TEMPERANCE - There have not been very many contact drills yet for the few dozen Bedford High School football players braving the summer heat for practice.
But each of them, or their parents, has already taken a stiff hit - right in the wallet.
"I still think we shouldn't have to pay for it, but if they need the money, they need the money," senior starting quarterback Brandon Jackson said. He was talking about his school's decision last month to double the amount from $40 to $80 high school student athletes must pay this year to be part of their respective Kicking Mules teams.
As school districts across Michigan face a third straight year without an increase in per-pupil state education funding, many are looking again at "pay-to-play" fees to help keep athletics possible in an era when classroom teachers are being cut.
"It's certainly an option that [districts] are turning to," said Tom Rashid, associate director of the Michigan High School Athletic Association, the umbrella organization that oversees interscholastic sports in the state.
According to an October survey of 558 responding MHSAA member districts, 91 schools had levied participation fees on student athletes previously; 35 others were doing so for the first time last year; and 92 others were considering the practice.
Mr. Rashid said that education funding in Michigan "is in a worse crisis now than we had before Proposal A," and that he understands the intense budgetary constraints with which officials are dealing.
"We discourage it. We'd like schools to work as hard as they can to fully fund [athletics], but we understand the pressures are great," Mr. Rashid said.
The MSHAA survey shows districts charging a broad range of fees for athletic participation. Some schools have fees that range from $25 to as high as $275. Others charge differing fees based on the cost of the sport itself, with charges ranging from $40 for sports like cheerleading and golf to as high as $800 for ice hockey.
The survey also shows that many districts provide discounts, scholarships, or other financial help for those families
that might not be able to afford the fees, or set family maximums to ease the burden on those with multiple student-athletes.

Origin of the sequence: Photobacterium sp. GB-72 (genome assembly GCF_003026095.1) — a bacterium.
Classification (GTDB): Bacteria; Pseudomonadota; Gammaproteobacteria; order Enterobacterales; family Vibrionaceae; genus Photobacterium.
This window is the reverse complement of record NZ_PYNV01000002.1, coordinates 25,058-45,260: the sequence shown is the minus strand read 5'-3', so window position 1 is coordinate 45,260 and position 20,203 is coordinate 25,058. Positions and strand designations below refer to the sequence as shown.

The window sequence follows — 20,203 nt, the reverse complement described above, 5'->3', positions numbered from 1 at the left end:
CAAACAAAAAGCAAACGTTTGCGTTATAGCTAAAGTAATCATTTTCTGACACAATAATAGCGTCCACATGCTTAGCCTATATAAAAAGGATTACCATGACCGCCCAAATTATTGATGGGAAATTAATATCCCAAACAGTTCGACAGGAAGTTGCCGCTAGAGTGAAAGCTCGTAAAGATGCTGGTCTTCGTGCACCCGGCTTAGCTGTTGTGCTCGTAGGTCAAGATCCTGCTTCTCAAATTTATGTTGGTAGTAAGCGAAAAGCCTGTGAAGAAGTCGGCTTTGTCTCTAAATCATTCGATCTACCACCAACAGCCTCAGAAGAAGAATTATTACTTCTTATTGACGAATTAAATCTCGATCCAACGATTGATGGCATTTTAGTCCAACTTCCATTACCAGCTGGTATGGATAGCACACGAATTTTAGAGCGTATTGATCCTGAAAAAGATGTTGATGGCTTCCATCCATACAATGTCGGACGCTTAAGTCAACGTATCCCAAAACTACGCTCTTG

"It's the same old problem, with the state not funding us," said Ted Magrum, Bedford's assistant superintendent for business and finance. "We faced a problem of having to cut expenses, which in the athletic department would have meant cutting a particular sport or a grade level out of a sport."
Mr. Magrum said the new fee rates approved last month by the school board doubled previous levies to $80 per sport at the high school and $40 at the junior high level. The maximum any family would pay is $240 per year, and outside financial assistance is available to those who might not be able to afford the fee.
Interscholastic sports at Bedford cost the district $721,000 last year, or about 1.6 percent of its total $43 million budget, Mr. Magrum said. Of that cost, $129,000 is offset by things like gate receipts and other revenues, and the rest - $592,000 - comes from the district's general fund.
Mr. Magrum said the idea for doubling the fees came from the athletic department itself, which chose the increase over eliminating sports in order to meet a 5 percent cut in its overall budget for the coming year.
Several other area schools have either instituted participation fees for the first time this year, or increased last year's fees. Some districts are considering the fees or have opted to hold the line at current levels.
Until his retirement on June 30, Ida Superintendent Herb Gabehart was the dean of local school administrators, having served in the small district in the heart of Monroe County for 27 years.
He said his district has had a pay-to-play fee of $45 for high school athletes and $25 for younger athletes for years.
"We've had three consecutive years of no fund increases from Lansing," Mr. Gabehart said. "If we face a fourth consecutive year, we'll probably have to reconsider increasing it."
Still, despite intense budgetary pressures that have led to elimination of programs, teacher layoffs, and other budgetary cuts, some school boards believe that participation fees are too much to ask for.
"It came up again this year," Mason Superintendent Marlene Mills said. "But our board of education feels strongly that our parents do so much in terms of volunteering and fund-raising for us that we shouldn't ask them to shoulder that burden also."
Contact Larry P. Vellequette at:
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